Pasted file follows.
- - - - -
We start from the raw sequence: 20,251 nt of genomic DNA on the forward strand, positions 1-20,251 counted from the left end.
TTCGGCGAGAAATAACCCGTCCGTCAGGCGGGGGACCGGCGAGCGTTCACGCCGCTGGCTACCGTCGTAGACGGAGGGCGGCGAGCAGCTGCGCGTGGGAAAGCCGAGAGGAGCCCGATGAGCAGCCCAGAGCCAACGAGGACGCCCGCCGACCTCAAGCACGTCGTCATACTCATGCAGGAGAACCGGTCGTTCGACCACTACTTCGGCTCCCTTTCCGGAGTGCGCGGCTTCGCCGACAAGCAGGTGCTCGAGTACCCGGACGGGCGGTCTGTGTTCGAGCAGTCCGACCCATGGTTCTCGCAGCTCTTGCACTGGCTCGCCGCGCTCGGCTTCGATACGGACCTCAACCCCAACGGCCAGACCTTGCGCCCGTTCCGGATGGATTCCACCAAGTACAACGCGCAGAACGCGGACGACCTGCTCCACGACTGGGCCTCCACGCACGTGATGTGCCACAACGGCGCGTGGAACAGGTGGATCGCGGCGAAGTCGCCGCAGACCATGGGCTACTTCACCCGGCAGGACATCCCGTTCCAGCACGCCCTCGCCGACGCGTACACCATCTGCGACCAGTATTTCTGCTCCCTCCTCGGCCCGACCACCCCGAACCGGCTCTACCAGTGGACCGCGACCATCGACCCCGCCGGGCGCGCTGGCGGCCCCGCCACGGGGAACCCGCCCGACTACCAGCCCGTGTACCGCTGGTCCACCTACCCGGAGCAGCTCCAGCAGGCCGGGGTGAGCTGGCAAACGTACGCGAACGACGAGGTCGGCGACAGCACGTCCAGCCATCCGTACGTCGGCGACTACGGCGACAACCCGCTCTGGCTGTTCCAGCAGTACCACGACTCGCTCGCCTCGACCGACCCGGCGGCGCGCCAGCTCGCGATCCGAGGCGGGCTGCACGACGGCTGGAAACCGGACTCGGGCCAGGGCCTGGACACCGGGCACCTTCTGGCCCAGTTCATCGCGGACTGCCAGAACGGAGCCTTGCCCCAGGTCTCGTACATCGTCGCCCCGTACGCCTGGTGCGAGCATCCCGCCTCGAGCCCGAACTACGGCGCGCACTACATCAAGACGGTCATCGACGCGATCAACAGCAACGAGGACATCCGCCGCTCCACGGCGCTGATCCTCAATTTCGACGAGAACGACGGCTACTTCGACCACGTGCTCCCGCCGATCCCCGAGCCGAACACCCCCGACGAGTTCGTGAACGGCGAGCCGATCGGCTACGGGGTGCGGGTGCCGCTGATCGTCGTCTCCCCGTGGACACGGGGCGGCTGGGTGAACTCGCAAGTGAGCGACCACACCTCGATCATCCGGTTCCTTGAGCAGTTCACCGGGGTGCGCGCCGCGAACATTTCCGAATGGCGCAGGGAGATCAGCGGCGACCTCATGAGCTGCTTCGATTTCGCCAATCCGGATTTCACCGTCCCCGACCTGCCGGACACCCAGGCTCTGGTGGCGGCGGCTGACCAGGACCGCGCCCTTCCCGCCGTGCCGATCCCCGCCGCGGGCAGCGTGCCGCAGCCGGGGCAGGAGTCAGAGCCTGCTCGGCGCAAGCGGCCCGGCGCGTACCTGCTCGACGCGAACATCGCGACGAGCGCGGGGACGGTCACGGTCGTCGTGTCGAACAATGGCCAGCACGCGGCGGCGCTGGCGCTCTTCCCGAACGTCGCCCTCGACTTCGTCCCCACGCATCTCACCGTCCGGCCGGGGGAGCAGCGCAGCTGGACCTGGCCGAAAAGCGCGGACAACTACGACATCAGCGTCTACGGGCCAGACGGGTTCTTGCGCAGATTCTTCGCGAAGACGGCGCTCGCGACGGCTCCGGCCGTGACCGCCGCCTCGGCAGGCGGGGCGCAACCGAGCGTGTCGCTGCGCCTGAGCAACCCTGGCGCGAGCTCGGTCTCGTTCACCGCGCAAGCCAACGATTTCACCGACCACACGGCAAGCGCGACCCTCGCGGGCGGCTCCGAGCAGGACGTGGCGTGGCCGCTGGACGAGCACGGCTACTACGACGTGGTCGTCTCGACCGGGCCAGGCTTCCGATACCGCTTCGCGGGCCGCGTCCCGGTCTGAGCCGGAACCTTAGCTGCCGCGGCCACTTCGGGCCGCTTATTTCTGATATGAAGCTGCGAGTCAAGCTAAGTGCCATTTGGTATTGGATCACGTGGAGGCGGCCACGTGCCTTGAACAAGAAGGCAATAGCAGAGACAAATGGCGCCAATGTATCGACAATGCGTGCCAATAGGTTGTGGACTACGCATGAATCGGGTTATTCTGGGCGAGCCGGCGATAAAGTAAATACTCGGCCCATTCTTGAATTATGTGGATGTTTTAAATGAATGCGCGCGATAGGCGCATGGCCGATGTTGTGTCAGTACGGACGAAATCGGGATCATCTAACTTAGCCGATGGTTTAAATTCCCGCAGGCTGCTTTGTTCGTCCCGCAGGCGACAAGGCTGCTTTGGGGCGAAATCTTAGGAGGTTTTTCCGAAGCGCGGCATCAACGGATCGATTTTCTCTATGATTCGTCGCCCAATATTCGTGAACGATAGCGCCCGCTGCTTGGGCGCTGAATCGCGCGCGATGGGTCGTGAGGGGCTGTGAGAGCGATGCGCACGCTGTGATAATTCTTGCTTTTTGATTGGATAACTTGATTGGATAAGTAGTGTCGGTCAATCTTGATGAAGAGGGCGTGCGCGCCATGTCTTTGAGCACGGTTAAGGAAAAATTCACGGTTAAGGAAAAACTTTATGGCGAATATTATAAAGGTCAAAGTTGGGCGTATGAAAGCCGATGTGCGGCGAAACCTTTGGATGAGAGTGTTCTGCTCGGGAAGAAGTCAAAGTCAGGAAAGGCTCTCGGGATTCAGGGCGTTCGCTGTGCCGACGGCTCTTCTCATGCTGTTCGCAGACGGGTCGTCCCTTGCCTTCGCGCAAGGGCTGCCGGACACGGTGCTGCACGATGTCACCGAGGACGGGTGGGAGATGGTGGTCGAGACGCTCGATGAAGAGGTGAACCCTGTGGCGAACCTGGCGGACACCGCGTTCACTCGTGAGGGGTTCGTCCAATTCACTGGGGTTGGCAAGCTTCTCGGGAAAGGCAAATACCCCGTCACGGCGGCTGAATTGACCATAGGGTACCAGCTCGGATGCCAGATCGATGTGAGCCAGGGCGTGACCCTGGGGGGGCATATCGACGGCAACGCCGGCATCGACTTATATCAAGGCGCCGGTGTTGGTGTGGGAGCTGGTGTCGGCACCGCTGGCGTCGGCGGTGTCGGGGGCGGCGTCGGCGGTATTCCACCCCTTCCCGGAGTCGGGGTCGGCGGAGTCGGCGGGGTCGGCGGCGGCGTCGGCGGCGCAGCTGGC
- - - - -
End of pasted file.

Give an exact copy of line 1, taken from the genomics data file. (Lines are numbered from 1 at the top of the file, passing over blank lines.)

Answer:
We start from the raw sequence: 20,251 nt of genomic DNA on the forward strand, positions 1-20,251 counted from the left end.